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The dos and don’ts of writing a great resume

Published March 28, 2024| minute read
Hadiya Iqbal

Senior Associate, JPMorgan Chase

    The first step in a job search is writing a good resume. A good resume can make all the difference when it comes to getting noticed and being asked to interview for jobs.

    Sometimes, when an open position receives a high number of applicants, hiring managers and recruiters will scan resumes for grammar or formatting mistakes to quickly thin out the pile.

    There are also programs that scan resumes automatically for certain keywords and formatting, which could knock you out of the running before you’ve gotten a chance to demonstrate why you would be a good fit for a particular job.

    This means that your resume must be easy to read, have proper formatting and grammar, and grab the reader’s attention within the first minute to avoid being passed over.

    Let’s dive into the dos and don’ts of writing a strong resume.

    The dos of writing a good resume

    Stick to a page (or two at the most)

    If you don't have a lot of work experience, then you should likely condense your work experience onto a single page. For those who have more work history and experience to share, it's usually acceptable to write a resume that's two pages in length. There are exceptions to this — like for those seeking executive-level opportunities — but for the most part, stick to one or two pages depending on your work experience.

    Include your contact information

    Most employers will want to see your contact information on your resume, so make sure you include your personal email address (one that you think employers would want to see) and your current phone number. They'll likely use this to contact you to schedule an interview.

    Pay close attention to how its ordered

    Your employment history should be listed from the most recent first and then work backward. This means that your current job should be listed at the top, followed by the job before that, and so on. When describing your current role, use present tense to show the audience what you're currently working on and are responsible for. Write your previous work history in the past tense, so the reader can best understand what you did in your prior jobs.

    Make sure to format it consistently

    Make sure the formatting is consistent and that there isn't a lot of blank space on the page. You’ll want to edit your margins, use an easy-to-read font, and stay consistent in font size. You can use a larger font size or bold the headings, but make sure it's consistent throughout the document. For example, if each previous employer is in bold, then make sure the font type and size are the same for each.

    Speak in specifics

    One tip about writing a strong resume is to speak in specifics about your accomplishments rather than just listing your job responsibilities. For example, instead of saying you oversaw the onboarding of new clients, outline that you brought on 15 new clients in the last quarter — far exceeding your goal.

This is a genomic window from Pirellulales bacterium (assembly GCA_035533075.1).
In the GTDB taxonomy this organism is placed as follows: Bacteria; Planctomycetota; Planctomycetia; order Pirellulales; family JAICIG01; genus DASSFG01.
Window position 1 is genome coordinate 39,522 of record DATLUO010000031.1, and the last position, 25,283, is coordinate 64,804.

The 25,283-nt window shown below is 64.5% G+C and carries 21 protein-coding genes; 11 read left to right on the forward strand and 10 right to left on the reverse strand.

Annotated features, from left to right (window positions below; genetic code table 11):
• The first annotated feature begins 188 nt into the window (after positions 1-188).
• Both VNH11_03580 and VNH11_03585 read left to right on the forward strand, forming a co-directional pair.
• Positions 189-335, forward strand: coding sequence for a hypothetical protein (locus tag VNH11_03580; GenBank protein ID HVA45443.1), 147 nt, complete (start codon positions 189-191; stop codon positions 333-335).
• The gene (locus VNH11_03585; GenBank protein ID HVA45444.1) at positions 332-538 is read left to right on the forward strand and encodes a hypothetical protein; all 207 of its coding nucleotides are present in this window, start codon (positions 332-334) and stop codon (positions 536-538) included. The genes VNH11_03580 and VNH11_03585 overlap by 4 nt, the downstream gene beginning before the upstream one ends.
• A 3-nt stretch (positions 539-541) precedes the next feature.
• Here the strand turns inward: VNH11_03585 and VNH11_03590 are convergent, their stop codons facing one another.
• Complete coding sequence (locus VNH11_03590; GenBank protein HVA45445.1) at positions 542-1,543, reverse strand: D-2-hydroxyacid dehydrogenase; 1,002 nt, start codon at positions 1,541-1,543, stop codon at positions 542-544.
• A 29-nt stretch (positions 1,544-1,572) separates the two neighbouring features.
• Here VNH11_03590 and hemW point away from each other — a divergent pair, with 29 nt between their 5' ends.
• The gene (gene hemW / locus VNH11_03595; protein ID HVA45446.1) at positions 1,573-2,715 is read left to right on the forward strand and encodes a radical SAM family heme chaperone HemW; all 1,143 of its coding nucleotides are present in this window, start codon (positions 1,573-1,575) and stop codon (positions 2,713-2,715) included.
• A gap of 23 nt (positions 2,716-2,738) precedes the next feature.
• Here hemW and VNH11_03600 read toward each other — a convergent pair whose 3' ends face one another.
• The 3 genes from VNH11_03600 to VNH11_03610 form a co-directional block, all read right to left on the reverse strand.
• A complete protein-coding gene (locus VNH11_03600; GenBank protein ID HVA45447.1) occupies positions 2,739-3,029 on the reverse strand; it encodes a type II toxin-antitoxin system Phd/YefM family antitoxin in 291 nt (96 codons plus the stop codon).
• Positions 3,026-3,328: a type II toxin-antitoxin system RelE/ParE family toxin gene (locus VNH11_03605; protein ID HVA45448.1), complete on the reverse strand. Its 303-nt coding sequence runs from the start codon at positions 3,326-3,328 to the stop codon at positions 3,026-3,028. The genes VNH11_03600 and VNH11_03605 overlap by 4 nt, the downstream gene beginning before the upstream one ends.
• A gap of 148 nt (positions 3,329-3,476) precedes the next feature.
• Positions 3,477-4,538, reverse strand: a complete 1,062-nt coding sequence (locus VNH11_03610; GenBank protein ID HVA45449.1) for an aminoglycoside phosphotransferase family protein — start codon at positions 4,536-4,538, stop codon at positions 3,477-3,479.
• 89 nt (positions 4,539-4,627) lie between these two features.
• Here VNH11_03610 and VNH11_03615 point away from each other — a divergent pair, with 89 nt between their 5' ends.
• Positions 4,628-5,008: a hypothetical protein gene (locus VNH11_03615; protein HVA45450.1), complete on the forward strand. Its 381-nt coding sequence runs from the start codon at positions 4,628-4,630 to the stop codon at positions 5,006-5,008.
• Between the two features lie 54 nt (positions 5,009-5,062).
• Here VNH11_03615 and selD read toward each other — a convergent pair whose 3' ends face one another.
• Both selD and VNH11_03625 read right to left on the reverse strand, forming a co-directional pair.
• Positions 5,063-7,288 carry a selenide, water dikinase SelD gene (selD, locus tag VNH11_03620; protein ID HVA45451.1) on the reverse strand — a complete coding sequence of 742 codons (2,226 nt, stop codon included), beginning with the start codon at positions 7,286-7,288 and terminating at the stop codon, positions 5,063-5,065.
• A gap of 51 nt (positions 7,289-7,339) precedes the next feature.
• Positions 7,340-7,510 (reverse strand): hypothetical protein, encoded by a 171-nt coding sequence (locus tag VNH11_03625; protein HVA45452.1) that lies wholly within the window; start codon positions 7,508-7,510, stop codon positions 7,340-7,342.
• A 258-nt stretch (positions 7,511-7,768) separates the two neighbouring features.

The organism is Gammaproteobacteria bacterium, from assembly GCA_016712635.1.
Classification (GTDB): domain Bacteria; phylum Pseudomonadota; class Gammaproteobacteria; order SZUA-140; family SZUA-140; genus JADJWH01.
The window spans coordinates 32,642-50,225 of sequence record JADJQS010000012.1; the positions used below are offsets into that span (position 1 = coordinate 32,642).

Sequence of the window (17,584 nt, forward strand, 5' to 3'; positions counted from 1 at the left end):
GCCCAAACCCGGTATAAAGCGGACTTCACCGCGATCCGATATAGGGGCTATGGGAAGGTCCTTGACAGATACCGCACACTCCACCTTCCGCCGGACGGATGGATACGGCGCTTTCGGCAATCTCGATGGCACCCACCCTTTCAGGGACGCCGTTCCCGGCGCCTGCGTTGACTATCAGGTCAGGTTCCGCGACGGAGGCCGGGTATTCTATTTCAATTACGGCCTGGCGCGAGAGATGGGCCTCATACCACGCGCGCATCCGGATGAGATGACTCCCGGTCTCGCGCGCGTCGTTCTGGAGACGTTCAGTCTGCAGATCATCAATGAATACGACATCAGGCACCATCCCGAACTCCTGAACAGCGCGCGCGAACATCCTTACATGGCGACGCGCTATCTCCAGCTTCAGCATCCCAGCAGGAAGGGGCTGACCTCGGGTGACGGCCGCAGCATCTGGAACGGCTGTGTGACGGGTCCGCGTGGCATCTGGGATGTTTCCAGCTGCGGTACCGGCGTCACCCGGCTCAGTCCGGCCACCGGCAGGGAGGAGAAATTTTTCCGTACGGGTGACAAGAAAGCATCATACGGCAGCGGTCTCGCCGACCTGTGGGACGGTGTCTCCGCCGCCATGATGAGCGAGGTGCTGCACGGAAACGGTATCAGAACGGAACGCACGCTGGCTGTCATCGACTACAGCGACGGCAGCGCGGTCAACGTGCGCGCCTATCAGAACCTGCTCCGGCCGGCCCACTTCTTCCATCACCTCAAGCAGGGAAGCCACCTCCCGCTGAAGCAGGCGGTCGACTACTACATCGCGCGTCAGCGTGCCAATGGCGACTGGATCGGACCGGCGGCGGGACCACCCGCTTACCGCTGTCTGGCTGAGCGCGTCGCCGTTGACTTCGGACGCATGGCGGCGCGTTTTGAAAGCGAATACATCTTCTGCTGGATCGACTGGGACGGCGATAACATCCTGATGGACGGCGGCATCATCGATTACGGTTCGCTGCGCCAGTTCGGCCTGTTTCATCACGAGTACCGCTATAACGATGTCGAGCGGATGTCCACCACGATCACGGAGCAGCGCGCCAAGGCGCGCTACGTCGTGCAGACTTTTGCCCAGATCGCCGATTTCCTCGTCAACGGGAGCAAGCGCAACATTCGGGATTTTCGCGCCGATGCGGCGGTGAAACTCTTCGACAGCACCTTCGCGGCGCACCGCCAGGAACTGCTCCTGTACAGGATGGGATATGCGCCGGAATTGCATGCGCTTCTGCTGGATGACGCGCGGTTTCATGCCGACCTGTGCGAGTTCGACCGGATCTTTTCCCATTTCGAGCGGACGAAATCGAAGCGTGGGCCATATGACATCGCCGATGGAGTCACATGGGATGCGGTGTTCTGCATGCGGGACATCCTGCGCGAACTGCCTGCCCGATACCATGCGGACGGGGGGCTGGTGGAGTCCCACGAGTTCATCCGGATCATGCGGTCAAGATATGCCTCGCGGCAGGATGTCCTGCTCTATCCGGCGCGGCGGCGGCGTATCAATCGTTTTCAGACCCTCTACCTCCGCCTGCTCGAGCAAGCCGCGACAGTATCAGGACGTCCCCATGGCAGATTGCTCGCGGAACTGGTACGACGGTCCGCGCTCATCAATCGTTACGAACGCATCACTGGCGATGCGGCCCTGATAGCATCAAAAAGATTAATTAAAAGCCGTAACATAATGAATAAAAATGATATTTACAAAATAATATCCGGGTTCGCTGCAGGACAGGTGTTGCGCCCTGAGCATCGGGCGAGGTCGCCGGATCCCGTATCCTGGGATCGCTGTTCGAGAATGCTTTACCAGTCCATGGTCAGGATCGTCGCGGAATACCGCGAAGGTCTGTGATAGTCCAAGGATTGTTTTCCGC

The don’ts of writing a good resume

    Include unnecessary information

    When people are reading your resume, be mindful of the time they're investing in this process. This is why all the information on your resume should be relevant to the position you're applying for. Remove unnecessary information, including:

    • Resume objective statements: Sometimes called a resume objective or a career objective, this is a one or two-sentence statement stating a person’s short-term professional goals that you sometimes see at the top of resumes. While this used to be common to see on resumes, it has become increasingly less so. If you're running short on space, don’t necessarily waste space on this.
    • References: Don't include references on your resume. This takes up space that could be better used to list your current and past accomplishments. When an employer is ready, they'll ask for references.
    • Grade point average (GPA) information: Consider skipping this unless you're currently enrolled in a college or university or have recently graduated.

    Rely on spellcheck alone

    Spellcheck is a great tool to help catch some grammar mistakes, but it isn’t going to catch all the errors. This is why it's so important to make sure that you proofread your resume and have someone you trust look it over, too.

    Utilize trendy templates

    There are many creative resume templates that you can find online that are meant to visually capture a hiring manager’s attention. While they might be catchy and nice to look at, they can detract the reader’s attention from your accomplishments and experience. Hiring managers want to be able to quickly read over your experience in easy-to-read formatting, and creative templates may keep them from being able to do so.

    Final thoughts

    Writing a resume doesn’t have to be complicated. Following the tips above can help you build a strong resume and hopefully get you noticed!